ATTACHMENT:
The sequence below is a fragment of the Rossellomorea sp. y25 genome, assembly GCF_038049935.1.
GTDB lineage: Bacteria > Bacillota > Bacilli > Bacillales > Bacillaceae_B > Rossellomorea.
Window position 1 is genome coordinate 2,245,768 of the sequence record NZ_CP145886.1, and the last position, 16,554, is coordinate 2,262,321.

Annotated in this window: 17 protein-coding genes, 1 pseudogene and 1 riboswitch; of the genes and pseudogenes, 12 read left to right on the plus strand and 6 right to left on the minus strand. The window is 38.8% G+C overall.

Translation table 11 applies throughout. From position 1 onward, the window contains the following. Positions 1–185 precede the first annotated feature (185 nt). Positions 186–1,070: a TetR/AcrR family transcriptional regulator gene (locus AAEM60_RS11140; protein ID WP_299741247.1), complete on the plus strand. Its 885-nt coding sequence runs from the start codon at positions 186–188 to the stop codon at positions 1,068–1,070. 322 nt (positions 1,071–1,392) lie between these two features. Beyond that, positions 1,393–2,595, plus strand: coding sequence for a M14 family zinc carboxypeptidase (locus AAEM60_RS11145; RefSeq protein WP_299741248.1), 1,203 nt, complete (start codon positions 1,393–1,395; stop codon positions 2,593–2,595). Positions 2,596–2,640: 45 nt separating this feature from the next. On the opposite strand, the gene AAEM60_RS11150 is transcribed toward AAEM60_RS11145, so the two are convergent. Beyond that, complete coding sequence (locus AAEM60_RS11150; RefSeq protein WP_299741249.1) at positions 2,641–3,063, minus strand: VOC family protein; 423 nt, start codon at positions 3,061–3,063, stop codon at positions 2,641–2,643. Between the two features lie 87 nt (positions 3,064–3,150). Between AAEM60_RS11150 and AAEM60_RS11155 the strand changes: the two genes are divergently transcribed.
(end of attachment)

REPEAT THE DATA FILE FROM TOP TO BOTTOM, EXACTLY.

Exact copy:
The sequence below is a fragment of the Rossellomorea sp. y25 genome, assembly GCF_038049935.1.
GTDB lineage: Bacteria > Bacillota > Bacilli > Bacillales > Bacillaceae_B > Rossellomorea.
Window position 1 is genome coordinate 2,245,768 of the sequence record NZ_CP145886.1, and the last position, 16,554, is coordinate 2,262,321.

Annotated in this window: 17 protein-coding genes, 1 pseudogene and 1 riboswitch; of the genes and pseudogenes, 12 read left to right on the plus strand and 6 right to left on the minus strand. The window is 38.8% G+C overall.

Translation table 11 applies throughout. From position 1 onward, the window contains the following. Positions 1–185 precede the first annotated feature (185 nt). Positions 186–1,070: a TetR/AcrR family transcriptional regulator gene (locus AAEM60_RS11140; protein ID WP_299741247.1), complete on the plus strand. Its 885-nt coding sequence runs from the start codon at positions 186–188 to the stop codon at positions 1,068–1,070. 322 nt (positions 1,071–1,392) lie between these two features. Beyond that, positions 1,393–2,595, plus strand: coding sequence for a M14 family zinc carboxypeptidase (locus AAEM60_RS11145; RefSeq protein WP_299741248.1), 1,203 nt, complete (start codon positions 1,393–1,395; stop codon positions 2,593–2,595). Positions 2,596–2,640: 45 nt separating this feature from the next. On the opposite strand, the gene AAEM60_RS11150 is transcribed toward AAEM60_RS11145, so the two are convergent. Beyond that, complete coding sequence (locus AAEM60_RS11150; RefSeq protein WP_299741249.1) at positions 2,641–3,063, minus strand: VOC family protein; 423 nt, start codon at positions 3,061–3,063, stop codon at positions 2,641–2,643. Between the two features lie 87 nt (positions 3,064–3,150). Between AAEM60_RS11150 and AAEM60_RS11155 the strand changes: the two genes are divergently transcribed.